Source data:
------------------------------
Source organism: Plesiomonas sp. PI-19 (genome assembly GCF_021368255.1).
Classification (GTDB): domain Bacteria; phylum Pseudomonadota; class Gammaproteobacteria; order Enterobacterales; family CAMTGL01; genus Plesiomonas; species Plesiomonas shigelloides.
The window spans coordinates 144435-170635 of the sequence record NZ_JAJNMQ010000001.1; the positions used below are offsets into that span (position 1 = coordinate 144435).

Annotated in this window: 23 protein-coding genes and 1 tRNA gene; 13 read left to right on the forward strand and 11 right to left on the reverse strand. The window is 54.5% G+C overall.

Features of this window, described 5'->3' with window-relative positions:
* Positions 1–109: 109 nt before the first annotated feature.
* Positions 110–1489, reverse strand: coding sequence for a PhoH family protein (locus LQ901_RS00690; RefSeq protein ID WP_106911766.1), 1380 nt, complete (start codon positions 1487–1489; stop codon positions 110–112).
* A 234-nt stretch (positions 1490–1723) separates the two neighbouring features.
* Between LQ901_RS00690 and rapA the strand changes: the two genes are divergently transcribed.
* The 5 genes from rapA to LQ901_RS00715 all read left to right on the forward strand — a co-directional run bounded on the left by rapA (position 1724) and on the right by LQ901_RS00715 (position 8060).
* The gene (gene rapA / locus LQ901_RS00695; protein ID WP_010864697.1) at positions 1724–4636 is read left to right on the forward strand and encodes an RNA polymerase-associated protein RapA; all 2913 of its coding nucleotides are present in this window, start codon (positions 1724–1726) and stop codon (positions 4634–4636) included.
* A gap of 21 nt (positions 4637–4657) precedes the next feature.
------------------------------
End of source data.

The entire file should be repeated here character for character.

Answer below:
Source organism: Plesiomonas sp. PI-19 (genome assembly GCF_021368255.1).
Classification (GTDB): domain Bacteria; phylum Pseudomonadota; class Gammaproteobacteria; order Enterobacterales; family CAMTGL01; genus Plesiomonas; species Plesiomonas shigelloides.
The window spans coordinates 144435-170635 of the sequence record NZ_JAJNMQ010000001.1; the positions used below are offsets into that span (position 1 = coordinate 144435).

Annotated in this window: 23 protein-coding genes and 1 tRNA gene; 13 read left to right on the forward strand and 11 right to left on the reverse strand. The window is 54.5% G+C overall.

Features of this window, described 5'->3' with window-relative positions:
* Positions 1–109: 109 nt before the first annotated feature.
* Positions 110–1489, reverse strand: coding sequence for a PhoH family protein (locus LQ901_RS00690; RefSeq protein ID WP_106911766.1), 1380 nt, complete (start codon positions 1487–1489; stop codon positions 110–112).
* A 234-nt stretch (positions 1490–1723) separates the two neighbouring features.
* Between LQ901_RS00690 and rapA the strand changes: the two genes are divergently transcribed.
* The 5 genes from rapA to LQ901_RS00715 all read left to right on the forward strand — a co-directional run bounded on the left by rapA (position 1724) and on the right by LQ901_RS00715 (position 8060).
* The gene (gene rapA / locus LQ901_RS00695; protein ID WP_010864697.1) at positions 1724–4636 is read left to right on the forward strand and encodes an RNA polymerase-associated protein RapA; all 2913 of its coding nucleotides are present in this window, start codon (positions 1724–1726) and stop codon (positions 4634–4636) included.
* A gap of 21 nt (positions 4637–4657) precedes the next feature.